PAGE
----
One of the things that's been on my mind lately has been our power to define ourselves. Those non-conformist people are as lost as a Turk in fog! They let society make them whatever it wants. Real non-conformity is defining one's self. Why dress in black clothes? What a product!

It's very interesting to me how much power I have in my own life to change what I am. Not personality (you can if you want, but I like my personality), mostly speaking about work habits, thoughts, vocabulary, and on a longer-term scale, attributes and tendencies.

As a result I've been thinking too about what I'm going to do with myself. (Not when I'm not supposed to or anything.) I got a paper last wednesday about my mission termination paper! I have to write an essay with ten goals for the future and what I learned in the mission and stuff. I still don't feel like I'm going anywhere. Even if I will only write home three times more - ever. I still have baptisms to do and stuff so it's not over for me. We are splitting the sector, so it's going to go super fast. I just know it. It only slows down when you resent it. If you just go out and stuff and laugh and get to know your companion and do family nights and it rips away.

Wierdly the only effect going home has on me nowdays is it makes me impatient. I can't stand waiting for people to come to the door. I can't take people saying they can't see us this week. I think, "Hey - I need someone to get out here so I can contact them." or "Hey - I can only teach you for so long, man. Let's get on this thing. What are you waiting for?" I don't even know what trunky is. It doesn't make sense to me.

Therefore I feel totally okay giving you this idea:

Priority one : Mountain Dew. I don't care in what medium. I only need there to be a decent amount and it needs to be cold.

Two: Mexican Food

Three: PF Changs

That's really all.

Four: Shasta

Five: Good Chocolate Milk make from milk and powder

Six: Peppery steak Italian Place Sandwich

Seven: Burgers

That's all.

I feel like I hear the Indiana Jones theme song. I'm going to keep going. See you next week.

Elder A Conrad Crist

Note C
I have an idea, furthermore. I think it would be cool to make a two-part journal after - one part written of my writings in journal with printed out letters put in at corresponding dates. Two - all the recording plus an interview with questions of your choice in style of interview. Maybe some sunday we could sit down and let everybody ask or say something. I think that's a good Conrad thing to do. In fifty years people will kill for that recording.

Monday, July 16, 2012

3 Nephites Text

Another really fast week. We did pretty well in terms of investigators. Josefa (Abby's age) has a baptismal date for the 29th. We'll see, though, because the mom left too and so we may have to put off the baptism until the mom's come to church a few times. Josefa is ridiculously solid - tons of friends, goes to all the activities, everything you could want. The ward loves her. Javiera, the other one, is still in the South so it'll be a little later when we get her - but her family is fairly interested, so it will probably be mid-August.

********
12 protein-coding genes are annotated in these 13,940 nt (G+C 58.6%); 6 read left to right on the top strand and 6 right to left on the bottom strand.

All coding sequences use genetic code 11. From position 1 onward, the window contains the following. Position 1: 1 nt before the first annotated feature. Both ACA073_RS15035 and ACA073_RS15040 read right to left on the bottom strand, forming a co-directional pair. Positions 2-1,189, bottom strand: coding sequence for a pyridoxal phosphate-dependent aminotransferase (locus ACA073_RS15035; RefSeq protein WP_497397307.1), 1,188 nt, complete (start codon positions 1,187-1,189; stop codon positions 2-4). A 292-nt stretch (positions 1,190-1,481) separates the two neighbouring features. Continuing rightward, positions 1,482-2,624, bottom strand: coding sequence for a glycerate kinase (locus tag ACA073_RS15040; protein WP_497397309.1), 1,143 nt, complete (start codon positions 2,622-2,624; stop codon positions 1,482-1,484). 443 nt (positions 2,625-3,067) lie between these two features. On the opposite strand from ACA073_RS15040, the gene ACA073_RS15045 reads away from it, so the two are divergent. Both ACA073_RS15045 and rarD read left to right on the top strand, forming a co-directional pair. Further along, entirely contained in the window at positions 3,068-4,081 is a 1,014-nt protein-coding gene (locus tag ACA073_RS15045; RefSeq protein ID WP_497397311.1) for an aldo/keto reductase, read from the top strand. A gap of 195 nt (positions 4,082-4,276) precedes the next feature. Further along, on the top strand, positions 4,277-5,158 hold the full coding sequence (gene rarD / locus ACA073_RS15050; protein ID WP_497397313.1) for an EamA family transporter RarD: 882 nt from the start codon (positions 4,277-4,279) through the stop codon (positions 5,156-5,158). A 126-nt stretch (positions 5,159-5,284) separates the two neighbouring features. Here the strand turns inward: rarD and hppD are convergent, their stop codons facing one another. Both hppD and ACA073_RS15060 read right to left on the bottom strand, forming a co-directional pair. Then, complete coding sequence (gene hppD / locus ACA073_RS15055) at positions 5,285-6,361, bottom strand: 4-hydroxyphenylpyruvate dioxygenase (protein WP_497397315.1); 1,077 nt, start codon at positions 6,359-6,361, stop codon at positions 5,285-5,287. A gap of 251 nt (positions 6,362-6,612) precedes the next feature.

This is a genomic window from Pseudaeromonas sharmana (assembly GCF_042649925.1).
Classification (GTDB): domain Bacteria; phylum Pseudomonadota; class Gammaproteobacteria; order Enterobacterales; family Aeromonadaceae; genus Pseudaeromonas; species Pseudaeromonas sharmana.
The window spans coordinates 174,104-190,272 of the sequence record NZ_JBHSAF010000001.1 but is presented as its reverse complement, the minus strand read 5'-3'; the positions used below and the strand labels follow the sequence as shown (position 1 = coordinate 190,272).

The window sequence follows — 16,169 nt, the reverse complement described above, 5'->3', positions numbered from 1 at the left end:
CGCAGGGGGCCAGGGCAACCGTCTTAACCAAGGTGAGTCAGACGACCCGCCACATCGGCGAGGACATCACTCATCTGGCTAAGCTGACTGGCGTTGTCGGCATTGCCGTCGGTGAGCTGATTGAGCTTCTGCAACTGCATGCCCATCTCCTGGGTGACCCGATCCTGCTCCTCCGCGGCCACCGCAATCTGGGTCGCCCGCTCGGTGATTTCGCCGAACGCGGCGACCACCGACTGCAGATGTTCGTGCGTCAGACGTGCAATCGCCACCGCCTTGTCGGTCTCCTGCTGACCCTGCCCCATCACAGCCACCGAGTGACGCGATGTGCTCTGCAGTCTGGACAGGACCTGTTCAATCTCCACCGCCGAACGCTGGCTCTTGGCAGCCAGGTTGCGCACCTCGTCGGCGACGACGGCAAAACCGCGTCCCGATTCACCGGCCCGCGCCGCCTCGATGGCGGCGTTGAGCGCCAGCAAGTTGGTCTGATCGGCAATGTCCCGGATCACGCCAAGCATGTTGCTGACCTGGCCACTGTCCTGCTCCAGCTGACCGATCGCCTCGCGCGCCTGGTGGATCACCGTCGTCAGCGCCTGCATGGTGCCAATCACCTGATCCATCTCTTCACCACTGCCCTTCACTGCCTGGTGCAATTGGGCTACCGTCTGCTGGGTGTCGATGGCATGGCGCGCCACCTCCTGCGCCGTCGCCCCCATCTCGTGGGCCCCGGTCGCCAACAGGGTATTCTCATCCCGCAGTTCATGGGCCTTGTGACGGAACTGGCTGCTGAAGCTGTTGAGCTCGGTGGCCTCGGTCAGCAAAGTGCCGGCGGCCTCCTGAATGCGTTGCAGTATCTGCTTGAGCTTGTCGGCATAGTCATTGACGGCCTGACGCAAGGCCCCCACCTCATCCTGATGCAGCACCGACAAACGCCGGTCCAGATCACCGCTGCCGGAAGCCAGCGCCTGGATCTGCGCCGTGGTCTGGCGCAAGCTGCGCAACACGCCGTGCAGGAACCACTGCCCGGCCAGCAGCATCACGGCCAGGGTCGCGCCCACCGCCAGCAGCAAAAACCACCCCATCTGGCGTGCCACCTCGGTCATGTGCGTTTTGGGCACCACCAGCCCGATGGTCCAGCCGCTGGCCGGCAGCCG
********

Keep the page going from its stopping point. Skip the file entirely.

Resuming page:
This week we started teaching a recent convert's girlfriend who is also really good. What's more, this certain convert is a little lazy to come to church, but as we've taught his girlfriend, they show up together to everything consistently. Some kind of synergy thing, I think.

We had a spiritual guiedance this week that was very interesting. We got a text (unmarked - not from the office here in Chile) for a reference (in english) that only had a name and address. The person, when we contacted her, hadn't talked to missionaries for at least a year or two. We decided to go to the reference and we found her, her mom who was just recently thinking about coming back to church (they're both members). We had a really long and spiritual lesson, part of which resulted in us finding another young girl who has wanted to be baptized but hasn't been able to yet. I am still very wierded out - texts don't send themselves, but no one sent it. At least no one here. The number was ominously 5960. Not even a telephone number. A member, upon hearing the story, said, "That must be a three Nephites text."

The scriptures that they did rob of mine were spanish. I also gave Elder Guevara my english ones. For some reason I think I will still want physical scriptures. We can look at that later.

Speaking of things like that, it would be nice to have a computer when I get there because I will want to figure it out in time to use it. Is that possible? They've made a lot of changes and I'll have to set up a lot of stuff and copy other stuff to be able to work like before. 

I am pretty serious when I say I can't remember what it's like to be normal. I watched with Elder Fernandez a talk by Elder Holland about converting one's self in the mission and I realized one very simply thing: I don't belong here anymore. I feel like my... operating system?... has been... updated?... to be a returned missionary. I feel so much older than my companion, or, for that matter, everyone in the mission! Like nothing surprises me anymore. I feel like my place is studying, working, going out with the missionaries, having a calling, going to church meetings, etc. While I was eating lunch with members the other day a brother was telling me about how he felt at the end of his mission. He said when he had a month to go he started to feel increasingly out of place daily. When they asked him if he wanted to stay on longer he said, "I am grateful for the mission and I will never be the same for it, but no." That's kind of where I am, as it happens. This week I will tip below one month. That is a terrifying thought, but more in the way a roller coaster is terrifying, if you "cachai" (feel me.)